When I talk with parents about the relationship between healthy sleep skills and sleep props, I will inevitably get a question about white noise machines.
In fact 5 moms have asked me this very question this week alone, so I figured it was an excellent topic for this Tuesday!
As a refresher, a sleep prop is something you feel your baby needs to fall asleep. That thing that you tell your sitter how to do – repeating it several times before you set foot out of the house – before your child’s bedtime. Rocking until baby is drowsy or asleep. Feeding to sleep. Bouncing on an exercise ball for 4.5 minutes. Turning on the hair dryer while swaying at a medium pace.
You get the idea.
Whatever it is, if you forgot to tell the caregiver to do it, you’d come home at 11pm and your child would still be up…waiting for you to get home and rock/feed/bounce to sleep!
As I’ve mentioned, when a child relies on a sleep prop to fall asleep, it makes it very hard to learn how to fall asleep independently – and get back to sleep on his own in the middle of the night. Every time your child wakes up, he wants you to recreate how he originally fell asleep. And you’ve probably seen that he needs you to do this several times each night!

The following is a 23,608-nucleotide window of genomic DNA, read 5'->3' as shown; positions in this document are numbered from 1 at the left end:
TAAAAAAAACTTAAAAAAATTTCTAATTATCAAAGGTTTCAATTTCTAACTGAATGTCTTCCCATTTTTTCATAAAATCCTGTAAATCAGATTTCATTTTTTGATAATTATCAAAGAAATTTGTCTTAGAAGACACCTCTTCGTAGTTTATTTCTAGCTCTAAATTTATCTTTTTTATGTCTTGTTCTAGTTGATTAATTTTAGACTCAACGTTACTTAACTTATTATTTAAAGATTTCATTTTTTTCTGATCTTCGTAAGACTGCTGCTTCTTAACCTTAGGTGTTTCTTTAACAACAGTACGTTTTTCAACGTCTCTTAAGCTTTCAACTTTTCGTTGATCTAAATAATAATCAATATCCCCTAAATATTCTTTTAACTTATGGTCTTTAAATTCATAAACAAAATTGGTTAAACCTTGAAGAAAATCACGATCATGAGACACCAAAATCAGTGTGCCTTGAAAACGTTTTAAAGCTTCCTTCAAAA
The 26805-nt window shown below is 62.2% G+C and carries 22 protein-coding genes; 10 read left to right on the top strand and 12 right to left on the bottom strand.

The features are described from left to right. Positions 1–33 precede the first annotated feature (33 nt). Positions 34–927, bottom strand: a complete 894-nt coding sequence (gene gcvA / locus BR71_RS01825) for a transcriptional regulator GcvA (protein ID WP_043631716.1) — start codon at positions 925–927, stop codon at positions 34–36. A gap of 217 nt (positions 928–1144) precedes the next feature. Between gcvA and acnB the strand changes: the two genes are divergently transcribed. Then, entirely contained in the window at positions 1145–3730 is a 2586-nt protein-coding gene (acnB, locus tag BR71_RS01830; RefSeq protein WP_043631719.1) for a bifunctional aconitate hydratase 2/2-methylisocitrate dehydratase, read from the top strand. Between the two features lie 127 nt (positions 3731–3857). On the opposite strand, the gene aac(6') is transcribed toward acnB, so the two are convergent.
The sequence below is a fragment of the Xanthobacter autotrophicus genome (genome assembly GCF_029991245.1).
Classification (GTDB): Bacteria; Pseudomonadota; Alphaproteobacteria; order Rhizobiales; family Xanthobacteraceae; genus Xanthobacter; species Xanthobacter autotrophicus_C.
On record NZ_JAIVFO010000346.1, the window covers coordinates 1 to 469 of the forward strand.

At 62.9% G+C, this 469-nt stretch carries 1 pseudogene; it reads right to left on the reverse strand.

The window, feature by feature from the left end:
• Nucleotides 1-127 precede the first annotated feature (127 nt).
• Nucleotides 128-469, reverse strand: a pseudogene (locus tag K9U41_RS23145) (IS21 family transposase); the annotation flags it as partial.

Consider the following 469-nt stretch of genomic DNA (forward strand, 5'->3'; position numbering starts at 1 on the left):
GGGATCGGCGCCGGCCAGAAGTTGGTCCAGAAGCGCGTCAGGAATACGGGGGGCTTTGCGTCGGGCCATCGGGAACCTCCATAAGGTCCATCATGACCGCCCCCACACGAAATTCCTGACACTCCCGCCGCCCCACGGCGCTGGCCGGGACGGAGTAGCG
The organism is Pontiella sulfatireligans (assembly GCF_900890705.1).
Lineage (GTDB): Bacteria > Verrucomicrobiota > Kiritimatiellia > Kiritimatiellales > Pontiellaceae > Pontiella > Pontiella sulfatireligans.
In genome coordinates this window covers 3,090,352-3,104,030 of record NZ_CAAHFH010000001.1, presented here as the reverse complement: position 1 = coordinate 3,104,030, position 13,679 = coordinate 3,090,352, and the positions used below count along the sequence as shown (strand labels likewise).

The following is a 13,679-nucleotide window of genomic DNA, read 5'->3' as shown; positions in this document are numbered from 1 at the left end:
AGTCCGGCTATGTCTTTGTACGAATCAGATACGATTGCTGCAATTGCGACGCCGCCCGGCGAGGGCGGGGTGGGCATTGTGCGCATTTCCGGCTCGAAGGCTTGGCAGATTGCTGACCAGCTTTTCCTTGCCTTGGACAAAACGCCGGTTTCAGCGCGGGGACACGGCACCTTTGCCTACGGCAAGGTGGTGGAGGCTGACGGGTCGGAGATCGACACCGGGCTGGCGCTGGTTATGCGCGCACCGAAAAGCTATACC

So back to the white noise machine.
If your child can’t fall asleep without having the white noise on, it’s likely a prop.
BUT if there are degrees of sleep props, I’d say this is a minimal one.
I work with so many families right by the El tracks or in a noisy neighborhood with early morning delivery trucks, loud dogs next door or living under a flight path by O’Hare that it’s very helpful to drown out these annoying noises during sleeping hours.
Something I would suggest doing so the white noise machine does not turn into a sleep prop down the road is letting your child fall asleep without it and then turning it on after he’s asleep. That way it’s doing its job of blocking out noise while your child is sleeping…but he isn’t relying on it to actually fall asleep.
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